“It does happen to me. I don’t get swarmed and swamped everywhere I go but it’s pretty much a daily occurrence. Probably two or three times a week somebody wants a photograph or an autograph.”
Tell us about the other work you do. You were telling me you work in video games.
“Yes, for years now. It started by doing demos, and often doing all the voices for a demo of a game that they were trying to sell to a distributor, and the production would be finished somewhere else.
“But over the years we’ve managed to build up a good relationship with several of these companies…I was pushing for years, I said, we can do the final product here, which happens now. So yeah, I cast and direct voicing for several video games.”
“The most well known are probably Arma and Arma 2. Arma 3 is coming out – at some point! It’s made by Bohemia Interactive and is a follow-up game to Operation Flashpoint, which was a huge international success, apparently – I don’t play games.
“They couldn’t use the name. They had to change the name from Operation Flashpoint to Armed Assault, because they’d sold the copyright to a different company.”
Generally speaking, is there a lot of work here for foreign actors? I know in the past there was a lot of work, say in the ‘90s. But how is the scene now?
“It seems to be picking up again right now. It went very, very thin, so to speak, in the early to mid 2000s. A lot of American and British productions, stuff that was being made in English, started moving further east. They built new studios in Hungary and Romania, I believe.
“Almost everywhere in the world where there’s a film industry and a film commission, there are also tax loopholes and incentives for film companies. That didn’t happen [here] until 2008, I think it was. Because of that, there are a lot more productions coming in. It’s not at the level it was in the ‘90s and the early 2000s, but English-language films are being made here regularly now.”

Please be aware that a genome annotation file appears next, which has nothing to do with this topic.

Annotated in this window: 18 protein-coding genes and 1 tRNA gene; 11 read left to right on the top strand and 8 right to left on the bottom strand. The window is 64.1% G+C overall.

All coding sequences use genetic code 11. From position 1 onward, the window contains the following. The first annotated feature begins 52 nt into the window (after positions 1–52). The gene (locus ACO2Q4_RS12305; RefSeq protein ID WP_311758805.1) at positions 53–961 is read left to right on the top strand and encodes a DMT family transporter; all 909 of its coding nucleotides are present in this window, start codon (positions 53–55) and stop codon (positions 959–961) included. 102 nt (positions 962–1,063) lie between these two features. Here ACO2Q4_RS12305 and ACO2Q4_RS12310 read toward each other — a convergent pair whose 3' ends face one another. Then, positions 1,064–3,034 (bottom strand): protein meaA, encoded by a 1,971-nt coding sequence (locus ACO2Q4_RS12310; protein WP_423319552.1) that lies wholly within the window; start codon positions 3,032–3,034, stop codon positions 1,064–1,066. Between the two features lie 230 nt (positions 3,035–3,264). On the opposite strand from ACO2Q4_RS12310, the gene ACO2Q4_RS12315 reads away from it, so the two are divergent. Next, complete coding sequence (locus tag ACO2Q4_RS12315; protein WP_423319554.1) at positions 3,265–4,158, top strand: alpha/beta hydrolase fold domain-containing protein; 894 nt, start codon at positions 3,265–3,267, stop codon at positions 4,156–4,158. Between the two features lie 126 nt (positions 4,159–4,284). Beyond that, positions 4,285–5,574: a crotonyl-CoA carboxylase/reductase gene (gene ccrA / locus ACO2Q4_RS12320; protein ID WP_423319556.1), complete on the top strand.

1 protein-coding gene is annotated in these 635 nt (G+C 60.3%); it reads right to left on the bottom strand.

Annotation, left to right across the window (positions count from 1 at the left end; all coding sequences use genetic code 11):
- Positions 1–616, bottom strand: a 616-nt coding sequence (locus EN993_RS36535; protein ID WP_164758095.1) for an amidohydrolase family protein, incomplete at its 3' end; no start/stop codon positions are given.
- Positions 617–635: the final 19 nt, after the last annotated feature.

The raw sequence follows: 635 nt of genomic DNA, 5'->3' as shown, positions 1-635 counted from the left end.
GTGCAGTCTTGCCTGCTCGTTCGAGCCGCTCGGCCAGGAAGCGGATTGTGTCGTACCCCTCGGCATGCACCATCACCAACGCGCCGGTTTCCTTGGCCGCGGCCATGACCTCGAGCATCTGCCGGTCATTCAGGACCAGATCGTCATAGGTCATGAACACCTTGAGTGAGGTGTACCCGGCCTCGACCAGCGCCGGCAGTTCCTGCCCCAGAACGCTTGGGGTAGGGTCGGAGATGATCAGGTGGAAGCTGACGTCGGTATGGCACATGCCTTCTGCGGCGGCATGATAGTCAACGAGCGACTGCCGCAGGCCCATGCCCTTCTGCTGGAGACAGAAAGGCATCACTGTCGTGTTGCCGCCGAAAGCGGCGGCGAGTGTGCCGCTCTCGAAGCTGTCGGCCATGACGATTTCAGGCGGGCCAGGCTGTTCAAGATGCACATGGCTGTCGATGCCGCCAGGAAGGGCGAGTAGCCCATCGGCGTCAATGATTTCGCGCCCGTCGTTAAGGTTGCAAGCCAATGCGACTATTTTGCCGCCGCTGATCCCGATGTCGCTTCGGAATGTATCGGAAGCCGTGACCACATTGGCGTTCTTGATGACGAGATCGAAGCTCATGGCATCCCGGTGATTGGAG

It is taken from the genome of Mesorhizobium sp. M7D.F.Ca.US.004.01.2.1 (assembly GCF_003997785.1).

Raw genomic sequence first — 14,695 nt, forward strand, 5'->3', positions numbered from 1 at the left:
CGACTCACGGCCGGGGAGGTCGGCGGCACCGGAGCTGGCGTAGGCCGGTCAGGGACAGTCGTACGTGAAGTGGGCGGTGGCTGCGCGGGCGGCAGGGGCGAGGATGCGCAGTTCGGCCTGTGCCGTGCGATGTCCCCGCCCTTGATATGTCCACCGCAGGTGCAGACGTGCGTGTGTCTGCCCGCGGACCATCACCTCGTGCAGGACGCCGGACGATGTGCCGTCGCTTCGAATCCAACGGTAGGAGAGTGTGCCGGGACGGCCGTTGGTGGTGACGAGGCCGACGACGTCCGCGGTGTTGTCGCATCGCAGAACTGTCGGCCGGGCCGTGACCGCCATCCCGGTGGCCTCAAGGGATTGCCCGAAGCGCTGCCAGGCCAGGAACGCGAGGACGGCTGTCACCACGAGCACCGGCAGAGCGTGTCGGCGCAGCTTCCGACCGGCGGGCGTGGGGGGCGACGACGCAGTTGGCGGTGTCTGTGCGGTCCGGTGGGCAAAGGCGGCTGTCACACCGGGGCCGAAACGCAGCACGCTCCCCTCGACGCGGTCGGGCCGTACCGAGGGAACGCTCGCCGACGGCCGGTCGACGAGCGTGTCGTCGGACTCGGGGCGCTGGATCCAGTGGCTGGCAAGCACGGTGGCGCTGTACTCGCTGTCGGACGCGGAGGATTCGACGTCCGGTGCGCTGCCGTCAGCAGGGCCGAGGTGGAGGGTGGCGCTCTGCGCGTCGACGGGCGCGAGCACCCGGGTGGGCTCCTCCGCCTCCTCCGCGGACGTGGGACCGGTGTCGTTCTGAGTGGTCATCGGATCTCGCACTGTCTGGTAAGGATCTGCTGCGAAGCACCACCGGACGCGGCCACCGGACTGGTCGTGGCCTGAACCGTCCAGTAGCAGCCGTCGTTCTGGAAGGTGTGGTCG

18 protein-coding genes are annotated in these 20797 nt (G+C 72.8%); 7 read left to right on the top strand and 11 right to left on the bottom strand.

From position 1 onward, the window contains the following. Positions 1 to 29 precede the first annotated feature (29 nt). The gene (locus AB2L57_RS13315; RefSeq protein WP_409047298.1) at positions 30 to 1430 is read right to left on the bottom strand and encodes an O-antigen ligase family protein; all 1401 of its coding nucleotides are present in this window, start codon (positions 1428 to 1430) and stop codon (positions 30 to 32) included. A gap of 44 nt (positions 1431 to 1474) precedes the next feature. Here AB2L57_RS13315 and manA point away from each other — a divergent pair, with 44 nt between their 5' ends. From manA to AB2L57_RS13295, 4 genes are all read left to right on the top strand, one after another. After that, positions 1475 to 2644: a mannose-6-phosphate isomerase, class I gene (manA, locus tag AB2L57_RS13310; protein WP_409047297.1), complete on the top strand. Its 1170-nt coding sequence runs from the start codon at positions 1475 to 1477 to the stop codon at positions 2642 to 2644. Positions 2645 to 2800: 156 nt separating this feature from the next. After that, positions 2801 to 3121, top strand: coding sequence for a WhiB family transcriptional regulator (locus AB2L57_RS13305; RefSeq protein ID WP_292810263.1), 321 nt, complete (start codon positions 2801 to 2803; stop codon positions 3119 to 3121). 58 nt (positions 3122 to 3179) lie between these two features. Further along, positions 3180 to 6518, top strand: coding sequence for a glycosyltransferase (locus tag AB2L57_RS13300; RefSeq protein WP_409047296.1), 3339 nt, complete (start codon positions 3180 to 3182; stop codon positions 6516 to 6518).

Are there any big movies or TV series that you’ve been involved in that people might know the names of?
“Probably. I’m terrible at these things – I shoot something and I forget about it immediately... I was acting coach for the kids on ABC’s Anne Frank: The Whole Story, which was a mini-series.
“I’ve been doing some work right now on the Borgias, shooting at Barrandov, and in Italy and around and about… Dune – actually I had two different characters. I got killed in the first one and I was somebody else in the second.
“I just finished a Czech film that was shot in English. It’s based on an Arnošt Lustig story and will come out in December, I think. It’s called Colette. I hope it will be very good – the script’s nice…Hart’s War with Bruce Willis. That was a dreadful film, though. Am I allowed to say that?
“Unfortunately there hasn’t been a lot of high quality…there has been some high quality stuff that’s come through here, but usually we get cast in such small roles. Occasionally something will come along that’s a little better, or we get bigger roles in smaller films, which is fine.”
Finally, to get back to Ulice, is that something you will do indefinitely? And do you regard it as your bread and butter?
“Because I don’t have a main role, it can’t be my bread and butter, because I’m supporting a whole bunch of kids. I don’t shoot enough for it to pay for my living. But it is the most consistent, because I’m freelance. I know that every month there’ll be something, though it does go up and down.
“I will stay… If they don’t do anything with the character, I might go a little bit crazy. But I can’t say no to work. We’re prostitutes, actors.”
How much notice would you have to give if you wanted to leave? They could write out Henry Rettig and send him back to Texas, maybe.
“They might do it to me, who knows. I think I’d have to give – it’s in my contract – six months, or something. I’ve got a feeling they’re going to send me away for a while and see how things go. But that’s just my guess. Because they’re always doing this to see how the audience react. And, who knows, they may bring me back and change my role.”
And maybe your outfits.
“Maybe my outfits. Please.”